A well known religious group, the Hare Krishnas have been criticized for cult-like behavior, though they have also been lauded for their rejection of materialism which contributed to the 60s countercultural movement. I found it boring, and the treatment of Indian culture by the largely white Krishna disciples interviewed in the film is highly questionable. (GPG: 2/5)
Review by FF2 Contributor Giorgi Plys-Garzotto
Anyone who goes to Union Square in New York will see a few things: the people with the cats on display collecting money for their shelter, the old men playing chess by the subway entrance, and a group of people sitting on the ground in colorful robes, burning incense, and chanting the words "Hare Krishna, Hare Krishna, Krishna Krishna, Hare Hare.” According to the “swami” Bhaktivedanta Swami Prabhupada, the sound of that sixteen-word chant causes transcendental vibrations that can change minds, lives, and the world. While I can’t say whether that’s true, the Hare Krishna movement has certainly had an impact on American culture, and New York city public transportation.
Like the group's well-known chant, the documentary is very repetitive, using very similar images and transitions, along with interviews that all say basically say the same thing about whatever aspect of the Krishna movement the movie is talking about at the moment. The main threads of the film are the spread of the movement in American culture, and the story of Prabhupada’s life, in India and coming to America, leading up to his founding of the movement.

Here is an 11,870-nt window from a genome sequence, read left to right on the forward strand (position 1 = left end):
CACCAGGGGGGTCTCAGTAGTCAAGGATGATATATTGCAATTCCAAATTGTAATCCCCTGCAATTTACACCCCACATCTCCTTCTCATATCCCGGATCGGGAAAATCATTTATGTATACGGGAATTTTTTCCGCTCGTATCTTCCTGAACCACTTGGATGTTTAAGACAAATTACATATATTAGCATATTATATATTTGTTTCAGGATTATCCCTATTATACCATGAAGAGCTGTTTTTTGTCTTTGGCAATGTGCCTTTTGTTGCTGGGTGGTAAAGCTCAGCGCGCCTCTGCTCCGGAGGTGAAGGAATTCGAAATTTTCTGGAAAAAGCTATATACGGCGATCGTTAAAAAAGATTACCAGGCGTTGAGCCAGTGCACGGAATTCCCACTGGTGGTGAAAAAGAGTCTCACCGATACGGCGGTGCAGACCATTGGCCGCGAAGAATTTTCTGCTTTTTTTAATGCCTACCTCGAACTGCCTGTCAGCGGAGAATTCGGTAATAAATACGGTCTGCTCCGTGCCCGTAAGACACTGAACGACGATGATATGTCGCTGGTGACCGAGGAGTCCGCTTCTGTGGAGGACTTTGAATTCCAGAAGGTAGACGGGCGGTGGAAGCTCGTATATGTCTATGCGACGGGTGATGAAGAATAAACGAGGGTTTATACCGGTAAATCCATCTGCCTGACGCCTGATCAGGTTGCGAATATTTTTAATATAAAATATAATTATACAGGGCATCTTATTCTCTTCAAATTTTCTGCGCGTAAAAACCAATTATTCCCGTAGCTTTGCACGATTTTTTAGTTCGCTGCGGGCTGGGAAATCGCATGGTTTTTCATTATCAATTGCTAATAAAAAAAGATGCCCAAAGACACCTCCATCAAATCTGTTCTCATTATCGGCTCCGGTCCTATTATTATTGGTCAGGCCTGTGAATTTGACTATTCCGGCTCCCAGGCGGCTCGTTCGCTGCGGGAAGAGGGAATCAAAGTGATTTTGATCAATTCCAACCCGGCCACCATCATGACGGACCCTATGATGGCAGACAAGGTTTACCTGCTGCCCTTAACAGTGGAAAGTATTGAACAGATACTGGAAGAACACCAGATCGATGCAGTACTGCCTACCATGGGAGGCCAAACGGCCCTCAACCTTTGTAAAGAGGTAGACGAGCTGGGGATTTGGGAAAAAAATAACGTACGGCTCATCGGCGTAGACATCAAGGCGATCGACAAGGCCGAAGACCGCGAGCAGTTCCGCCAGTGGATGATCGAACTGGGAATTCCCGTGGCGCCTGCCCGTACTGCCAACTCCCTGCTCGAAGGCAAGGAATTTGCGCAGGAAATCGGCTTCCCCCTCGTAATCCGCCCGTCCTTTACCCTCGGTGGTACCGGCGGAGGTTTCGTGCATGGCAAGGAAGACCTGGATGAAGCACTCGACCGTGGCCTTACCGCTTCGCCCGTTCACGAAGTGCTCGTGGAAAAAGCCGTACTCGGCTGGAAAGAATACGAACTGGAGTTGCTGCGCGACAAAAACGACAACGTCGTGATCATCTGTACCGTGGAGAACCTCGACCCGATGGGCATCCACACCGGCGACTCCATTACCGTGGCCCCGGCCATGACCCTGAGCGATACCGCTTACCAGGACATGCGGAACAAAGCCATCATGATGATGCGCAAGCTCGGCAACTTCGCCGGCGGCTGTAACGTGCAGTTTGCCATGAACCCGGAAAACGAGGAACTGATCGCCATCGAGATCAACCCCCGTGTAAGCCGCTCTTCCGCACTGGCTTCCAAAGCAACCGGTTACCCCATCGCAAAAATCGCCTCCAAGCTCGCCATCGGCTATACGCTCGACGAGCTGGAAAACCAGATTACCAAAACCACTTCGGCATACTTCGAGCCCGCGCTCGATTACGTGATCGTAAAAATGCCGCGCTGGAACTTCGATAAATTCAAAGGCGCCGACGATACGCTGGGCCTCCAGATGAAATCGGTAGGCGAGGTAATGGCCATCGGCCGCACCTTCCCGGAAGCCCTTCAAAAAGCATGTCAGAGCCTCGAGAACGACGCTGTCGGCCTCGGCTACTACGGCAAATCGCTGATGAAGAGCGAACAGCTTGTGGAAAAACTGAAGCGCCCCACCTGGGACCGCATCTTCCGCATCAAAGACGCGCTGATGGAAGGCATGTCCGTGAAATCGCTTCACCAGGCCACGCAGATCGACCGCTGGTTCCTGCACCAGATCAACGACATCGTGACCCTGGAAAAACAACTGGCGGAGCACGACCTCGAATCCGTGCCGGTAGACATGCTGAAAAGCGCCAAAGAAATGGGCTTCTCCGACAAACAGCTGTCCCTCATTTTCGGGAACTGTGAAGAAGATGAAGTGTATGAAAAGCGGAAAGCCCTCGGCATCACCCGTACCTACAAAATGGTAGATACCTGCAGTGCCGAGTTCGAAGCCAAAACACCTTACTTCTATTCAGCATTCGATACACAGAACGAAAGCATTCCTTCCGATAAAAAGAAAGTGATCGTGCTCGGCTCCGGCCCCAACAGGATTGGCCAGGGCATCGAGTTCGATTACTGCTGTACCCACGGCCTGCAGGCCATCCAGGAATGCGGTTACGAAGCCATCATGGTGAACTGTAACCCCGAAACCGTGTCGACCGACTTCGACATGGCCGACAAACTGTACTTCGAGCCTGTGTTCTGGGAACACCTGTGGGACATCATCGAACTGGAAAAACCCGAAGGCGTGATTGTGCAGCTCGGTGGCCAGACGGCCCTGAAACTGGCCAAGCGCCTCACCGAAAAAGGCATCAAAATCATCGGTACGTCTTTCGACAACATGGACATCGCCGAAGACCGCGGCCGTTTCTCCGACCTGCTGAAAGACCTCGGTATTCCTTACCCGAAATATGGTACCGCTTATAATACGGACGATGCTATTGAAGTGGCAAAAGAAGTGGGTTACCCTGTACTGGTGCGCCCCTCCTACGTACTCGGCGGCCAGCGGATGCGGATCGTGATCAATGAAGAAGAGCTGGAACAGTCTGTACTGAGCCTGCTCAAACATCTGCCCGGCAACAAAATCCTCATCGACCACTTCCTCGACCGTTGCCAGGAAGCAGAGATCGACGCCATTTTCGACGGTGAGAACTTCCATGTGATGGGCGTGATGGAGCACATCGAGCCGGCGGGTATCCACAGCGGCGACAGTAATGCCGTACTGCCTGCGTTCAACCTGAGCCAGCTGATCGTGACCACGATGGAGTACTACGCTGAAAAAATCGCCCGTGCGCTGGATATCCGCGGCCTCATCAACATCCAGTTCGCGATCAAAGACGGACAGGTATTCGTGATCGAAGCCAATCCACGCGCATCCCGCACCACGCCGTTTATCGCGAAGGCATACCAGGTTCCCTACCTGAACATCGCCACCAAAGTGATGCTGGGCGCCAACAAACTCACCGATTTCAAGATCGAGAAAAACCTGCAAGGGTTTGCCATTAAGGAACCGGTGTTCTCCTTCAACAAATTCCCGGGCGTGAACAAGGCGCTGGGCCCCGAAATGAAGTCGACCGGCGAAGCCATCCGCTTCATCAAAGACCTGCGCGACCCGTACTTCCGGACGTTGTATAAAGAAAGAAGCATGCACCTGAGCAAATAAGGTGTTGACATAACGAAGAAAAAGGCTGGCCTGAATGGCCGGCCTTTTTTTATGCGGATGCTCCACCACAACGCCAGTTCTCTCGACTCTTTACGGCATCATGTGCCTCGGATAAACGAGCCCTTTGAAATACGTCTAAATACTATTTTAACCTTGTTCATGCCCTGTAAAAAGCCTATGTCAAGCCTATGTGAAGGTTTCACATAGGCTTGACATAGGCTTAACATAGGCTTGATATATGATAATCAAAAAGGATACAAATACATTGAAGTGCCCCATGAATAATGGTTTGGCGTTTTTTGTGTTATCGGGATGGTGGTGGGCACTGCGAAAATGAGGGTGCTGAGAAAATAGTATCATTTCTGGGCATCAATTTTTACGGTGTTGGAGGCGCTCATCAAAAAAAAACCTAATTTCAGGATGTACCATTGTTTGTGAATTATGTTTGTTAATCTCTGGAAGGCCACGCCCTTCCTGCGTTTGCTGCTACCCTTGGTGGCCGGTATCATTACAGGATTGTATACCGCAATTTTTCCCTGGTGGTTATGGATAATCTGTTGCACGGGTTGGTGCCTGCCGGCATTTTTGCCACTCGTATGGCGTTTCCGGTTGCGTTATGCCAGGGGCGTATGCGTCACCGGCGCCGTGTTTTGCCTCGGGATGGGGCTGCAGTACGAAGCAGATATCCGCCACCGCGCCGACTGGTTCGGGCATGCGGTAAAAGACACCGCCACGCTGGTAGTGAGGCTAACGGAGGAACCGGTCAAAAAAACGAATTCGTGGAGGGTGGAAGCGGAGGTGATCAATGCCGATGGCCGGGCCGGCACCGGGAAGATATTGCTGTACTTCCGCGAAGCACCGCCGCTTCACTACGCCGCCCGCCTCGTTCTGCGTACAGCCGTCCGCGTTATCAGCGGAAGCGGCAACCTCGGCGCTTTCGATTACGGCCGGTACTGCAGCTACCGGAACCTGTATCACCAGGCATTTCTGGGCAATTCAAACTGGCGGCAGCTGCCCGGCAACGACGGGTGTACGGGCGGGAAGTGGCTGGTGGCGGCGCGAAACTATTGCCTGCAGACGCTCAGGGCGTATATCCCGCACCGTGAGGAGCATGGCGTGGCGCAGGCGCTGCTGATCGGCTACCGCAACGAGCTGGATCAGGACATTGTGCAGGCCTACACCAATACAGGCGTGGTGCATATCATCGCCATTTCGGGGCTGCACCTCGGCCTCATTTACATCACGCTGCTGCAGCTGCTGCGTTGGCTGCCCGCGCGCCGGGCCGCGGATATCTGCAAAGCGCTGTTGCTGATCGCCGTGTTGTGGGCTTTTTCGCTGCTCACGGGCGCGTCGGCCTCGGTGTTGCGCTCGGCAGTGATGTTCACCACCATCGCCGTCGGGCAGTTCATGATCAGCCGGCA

The movie also gives background on the roots of the Hare Krishna movement in classical Hinduism, though it falls into the trap that most white people who idolize India do--one disciple actually says that everything in India is focused on devotion to God, as if ungodly Indians do not exist. As if India, a country famous for its multiplicity of faiths, languages, and regional culture, could be monolithically summed up in one poor understanding of the devotees of one Hindu god. Don’t let the Indian names fool you: the vast majority of the interviewees are white, having taken new names when they joined the movement. Maybe this kind of thing was fine in the 60s, but as a white person in 2017 I’d be pretty uncomfortable sitting in front of a camera and explaining India to people.
Ultimately, I saw this film as a documentary about how a man came from India to con a bunch of Americans into worshipping him as their leader. However, that certainly wasn’t the intention of the filmmakers: the coverage was starry-eyed with the kind of idealism that is antithetical to critical thinking. The film could also have been much shorter while still getting across the same information about the Hare Krishnas. All in all, pretty tepid, and politically problematic.
© Giorgi Plys-Garzotto (6/18/17) FF2 Media
Top Photo: Swami Prabhupada, founder of the Hare Krishna movement.
Middle Photo: Hare Krishna disciples recruiting.
Bottom Photo: Swami Prabhupada with George Harrison and others.
Photo Credit: Iskon.org
Q: Does Hare Krishna! pass the Bechdel test?
No, but there are a few women interviewees—not many, though.